Be Relevant

Relearning everything we've forgotten.

Tuesday, February 8, 2011

Day 5: La Jolla Shores (Again) and Wetsuits

I just cannot get used to it.  The coldness of the water.  I anticipate it's sharp shock when the soles of my feet touch the dampened, soft sand.  Between the hard, drained sand that barely leaves a footprint and water.  Sometimes the water rushes to greet me.  This makes the ordeal go quickly.  Other days it pulls away.  The many rivulets draw across my feet and toes slowly.  Causing the shock to last longer.

Of course I have a wetsuit.  Its rated at 3/2.  This means that my core and legs are protected by three millimeters of neoprene while my arms are protected by two.  This is a simple explanation.  It actually is based on the cut.  Its usually thinner where you need movement and thicker where you don't.  So even my arms have three mils of protection on some spots.

I could get a thicker wetsuit.  But a 3/2 is considered a year round suit for SoCal.  When I first went surfing I wore my diving 5 mil suit.  I was warm but the suits are cut differently.  A diving wetsuit isn't made for paddling.  My arms were so tired that day.  I used that suit for a week before I bought a surfing wetsuit.  The first time I tried to paddle in my suit it felt like someone had released wound up rubber bands in my shoulders.  I took off slapping ferociously at the water.

The thing with wetsuits is they have to get wet before they keep you warm.  There is a layer of water trapped between you and the inside of your suit.  Over time your body heat will warm that water to an extent.  I remember being amazed when I learned in physics that there is no such thing as cold.  Only the absence of heat.  Heat moves from high concentrations to low.  So technically mom was right when she yelled for keeping the fridge door open.  The trapped layer of water is caught in a struggle of trying to warm you and the ocean.  After about 45 minutes you start to lose out.

But you still have to get that first bit of water in there.  Wading out the water gets deeper.  The ankle bone is connected to the knee bone.  The knee bone is connected to the thigh bone.  If luck is with you, you get past the impact zone unscathed.  The point where the waves break.  If not then getting that first bit of water is automatic.  When the day's luck is with me it usually happens as I'm paddling and a wave is building.  We are playing a game of chicken which I will lose.  If, and this is a big if, you catch it right the wave will pull you up it's face and over the crest.  Rather it just moves under you.  But you need to do a little push up on your board.  This allows the crest to move between you and the board.  Otherwise the crest will grab you and pull you down.   It's this moment.  The moment the crest passes between me and my board.  That I actually go through the crest.  The water flows beautifully in line with my spine.  I just cannot get used to it.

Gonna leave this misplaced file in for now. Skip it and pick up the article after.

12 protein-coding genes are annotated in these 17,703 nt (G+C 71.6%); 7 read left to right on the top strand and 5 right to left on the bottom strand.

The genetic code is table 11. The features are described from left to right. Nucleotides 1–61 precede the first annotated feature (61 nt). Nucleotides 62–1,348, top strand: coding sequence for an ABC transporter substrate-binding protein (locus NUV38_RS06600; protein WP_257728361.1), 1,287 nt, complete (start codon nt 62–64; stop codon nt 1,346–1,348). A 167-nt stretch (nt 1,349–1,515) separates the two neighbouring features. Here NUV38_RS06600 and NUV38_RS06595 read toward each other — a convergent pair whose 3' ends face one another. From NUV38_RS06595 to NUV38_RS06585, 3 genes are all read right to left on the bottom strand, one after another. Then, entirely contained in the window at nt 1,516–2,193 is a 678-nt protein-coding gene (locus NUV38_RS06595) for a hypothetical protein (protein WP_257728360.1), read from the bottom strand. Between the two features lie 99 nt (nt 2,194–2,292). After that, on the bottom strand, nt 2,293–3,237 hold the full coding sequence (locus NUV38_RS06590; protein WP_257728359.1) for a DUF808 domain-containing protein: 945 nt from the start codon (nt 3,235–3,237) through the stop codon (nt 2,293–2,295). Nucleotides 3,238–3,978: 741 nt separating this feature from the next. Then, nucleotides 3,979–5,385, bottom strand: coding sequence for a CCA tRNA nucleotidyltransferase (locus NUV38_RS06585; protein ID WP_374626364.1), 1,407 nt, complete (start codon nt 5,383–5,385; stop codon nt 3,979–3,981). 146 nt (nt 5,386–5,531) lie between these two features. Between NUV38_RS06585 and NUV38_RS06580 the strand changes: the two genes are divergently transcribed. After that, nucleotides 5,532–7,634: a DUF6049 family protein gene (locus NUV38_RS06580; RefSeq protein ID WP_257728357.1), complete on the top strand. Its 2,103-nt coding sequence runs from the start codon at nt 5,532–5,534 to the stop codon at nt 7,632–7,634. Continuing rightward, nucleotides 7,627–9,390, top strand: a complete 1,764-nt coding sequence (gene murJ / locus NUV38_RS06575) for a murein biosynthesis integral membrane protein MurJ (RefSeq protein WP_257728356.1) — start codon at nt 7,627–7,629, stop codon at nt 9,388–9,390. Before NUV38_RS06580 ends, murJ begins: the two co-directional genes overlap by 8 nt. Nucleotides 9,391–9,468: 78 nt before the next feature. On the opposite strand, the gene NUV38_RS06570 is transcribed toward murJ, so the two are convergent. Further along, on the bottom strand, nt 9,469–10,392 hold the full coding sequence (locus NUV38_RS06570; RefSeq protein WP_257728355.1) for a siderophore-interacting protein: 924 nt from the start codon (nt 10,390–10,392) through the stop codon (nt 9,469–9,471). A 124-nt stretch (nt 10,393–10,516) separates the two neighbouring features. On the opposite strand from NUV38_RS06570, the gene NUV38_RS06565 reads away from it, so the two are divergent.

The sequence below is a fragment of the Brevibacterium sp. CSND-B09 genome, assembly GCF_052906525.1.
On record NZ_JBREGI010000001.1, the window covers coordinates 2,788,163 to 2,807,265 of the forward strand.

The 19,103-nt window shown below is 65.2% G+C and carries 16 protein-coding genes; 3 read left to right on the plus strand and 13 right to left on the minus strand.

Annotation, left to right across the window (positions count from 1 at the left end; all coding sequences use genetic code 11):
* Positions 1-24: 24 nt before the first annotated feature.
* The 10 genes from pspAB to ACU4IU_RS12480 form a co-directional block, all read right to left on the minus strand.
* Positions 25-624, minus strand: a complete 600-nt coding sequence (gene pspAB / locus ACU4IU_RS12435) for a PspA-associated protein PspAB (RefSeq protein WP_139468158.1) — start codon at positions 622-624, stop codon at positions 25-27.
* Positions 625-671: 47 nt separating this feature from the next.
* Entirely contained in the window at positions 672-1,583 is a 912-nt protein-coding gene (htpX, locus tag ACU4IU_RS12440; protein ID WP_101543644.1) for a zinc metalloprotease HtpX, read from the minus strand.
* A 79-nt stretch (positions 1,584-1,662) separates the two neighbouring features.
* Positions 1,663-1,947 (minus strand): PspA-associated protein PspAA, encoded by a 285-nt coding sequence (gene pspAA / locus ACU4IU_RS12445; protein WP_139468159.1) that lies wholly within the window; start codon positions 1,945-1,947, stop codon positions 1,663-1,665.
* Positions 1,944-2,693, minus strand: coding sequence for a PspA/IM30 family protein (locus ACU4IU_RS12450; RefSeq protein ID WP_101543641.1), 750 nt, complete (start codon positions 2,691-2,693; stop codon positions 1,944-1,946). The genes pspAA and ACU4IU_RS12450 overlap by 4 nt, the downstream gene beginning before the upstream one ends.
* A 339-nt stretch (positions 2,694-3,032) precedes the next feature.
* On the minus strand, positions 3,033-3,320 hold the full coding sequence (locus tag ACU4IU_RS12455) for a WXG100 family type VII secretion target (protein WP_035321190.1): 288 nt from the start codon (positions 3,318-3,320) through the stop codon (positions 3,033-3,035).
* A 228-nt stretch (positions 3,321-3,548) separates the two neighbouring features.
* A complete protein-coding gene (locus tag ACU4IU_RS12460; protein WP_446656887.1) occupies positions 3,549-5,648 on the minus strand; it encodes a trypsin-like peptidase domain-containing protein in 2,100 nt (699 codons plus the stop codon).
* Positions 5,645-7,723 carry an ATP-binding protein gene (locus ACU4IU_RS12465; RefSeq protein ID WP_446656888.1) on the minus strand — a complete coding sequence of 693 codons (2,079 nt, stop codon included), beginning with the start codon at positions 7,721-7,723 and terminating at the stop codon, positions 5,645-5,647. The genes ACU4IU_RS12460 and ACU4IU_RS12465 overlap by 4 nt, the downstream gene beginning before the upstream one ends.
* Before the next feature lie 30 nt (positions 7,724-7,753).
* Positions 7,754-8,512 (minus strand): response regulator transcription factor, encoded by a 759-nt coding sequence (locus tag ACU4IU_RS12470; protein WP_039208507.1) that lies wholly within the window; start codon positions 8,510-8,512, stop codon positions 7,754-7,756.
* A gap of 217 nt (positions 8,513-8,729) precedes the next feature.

Notes:  Wetsuits come in multiple thicknesses.  If it has only one number then it means it is that thickness all over.  Otherwise the two numbers means it is some sort of blend.  A wetsuit should fit snuggly but shouldn't cut off circulation.  Make sure you always try on your wetsuit before you buy it. Getting the thing off is difficult but you shouldn't feel ready to gnaw off a limb to get out of it.  Late spring is a great time to get deals on wetsuits as a lot of surfers only wears boardshorts in the summer. 

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